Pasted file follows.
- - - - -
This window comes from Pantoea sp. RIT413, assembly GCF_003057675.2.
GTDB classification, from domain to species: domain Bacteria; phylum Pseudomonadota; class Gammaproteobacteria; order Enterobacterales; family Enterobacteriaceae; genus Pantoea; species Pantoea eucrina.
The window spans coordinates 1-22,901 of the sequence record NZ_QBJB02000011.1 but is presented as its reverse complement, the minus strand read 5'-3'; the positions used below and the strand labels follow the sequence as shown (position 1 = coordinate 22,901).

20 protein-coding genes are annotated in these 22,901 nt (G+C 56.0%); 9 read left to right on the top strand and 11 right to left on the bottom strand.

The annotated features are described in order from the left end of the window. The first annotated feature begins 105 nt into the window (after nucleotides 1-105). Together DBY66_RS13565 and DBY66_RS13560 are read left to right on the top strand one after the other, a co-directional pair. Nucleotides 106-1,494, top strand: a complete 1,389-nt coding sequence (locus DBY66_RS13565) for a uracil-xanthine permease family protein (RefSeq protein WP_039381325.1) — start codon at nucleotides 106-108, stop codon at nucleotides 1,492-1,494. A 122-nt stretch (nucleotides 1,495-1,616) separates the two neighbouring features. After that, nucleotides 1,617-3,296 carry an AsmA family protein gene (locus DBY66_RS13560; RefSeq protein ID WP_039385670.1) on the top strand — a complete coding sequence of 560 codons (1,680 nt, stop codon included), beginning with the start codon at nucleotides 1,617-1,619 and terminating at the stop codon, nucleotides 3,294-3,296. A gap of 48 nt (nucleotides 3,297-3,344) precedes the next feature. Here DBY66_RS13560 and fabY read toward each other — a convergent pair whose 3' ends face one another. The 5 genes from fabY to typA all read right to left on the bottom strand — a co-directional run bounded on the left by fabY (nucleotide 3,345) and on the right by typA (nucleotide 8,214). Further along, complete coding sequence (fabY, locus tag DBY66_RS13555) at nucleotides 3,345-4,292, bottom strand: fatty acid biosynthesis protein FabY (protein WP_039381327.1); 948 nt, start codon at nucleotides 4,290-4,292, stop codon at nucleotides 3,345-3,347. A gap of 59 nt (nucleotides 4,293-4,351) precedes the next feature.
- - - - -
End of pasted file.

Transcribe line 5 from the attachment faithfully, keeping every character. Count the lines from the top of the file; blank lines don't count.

The annotated features are described in order from the left end of the window. The first annotated feature begins 105 nt into the window (after nucleotides 1-105). Together DBY66_RS13565 and DBY66_RS13560 are read left to right on the top strand one after the other, a co-directional pair. Nucleotides 106-1,494, top strand: a complete 1,389-nt coding sequence (locus DBY66_RS13565) for a uracil-xanthine permease family protein (RefSeq protein WP_039381325.1) — start codon at nucleotides 106-108, stop codon at nucleotides 1,492-1,494. A 122-nt stretch (nucleotides 1,495-1,616) separates the two neighbouring features. After that, nucleotides 1,617-3,296 carry an AsmA family protein gene (locus DBY66_RS13560; RefSeq protein ID WP_039385670.1) on the top strand — a complete coding sequence of 560 codons (1,680 nt, stop codon included), beginning with the start codon at nucleotides 1,617-1,619 and terminating at the stop codon, nucleotides 3,294-3,296. A gap of 48 nt (nucleotides 3,297-3,344) precedes the next feature. Here DBY66_RS13560 and fabY read toward each other — a convergent pair whose 3' ends face one another. The 5 genes from fabY to typA all read right to left on the bottom strand — a co-directional run bounded on the left by fabY (nucleotide 3,345) and on the right by typA (nucleotide 8,214). Further along, complete coding sequence (fabY, locus tag DBY66_RS13555) at nucleotides 3,345-4,292, bottom strand: fatty acid biosynthesis protein FabY (protein WP_039381327.1); 948 nt, start codon at nucleotides 4,290-4,292, stop codon at nucleotides 3,345-3,347. A gap of 59 nt (nucleotides 4,293-4,351) precedes the next feature.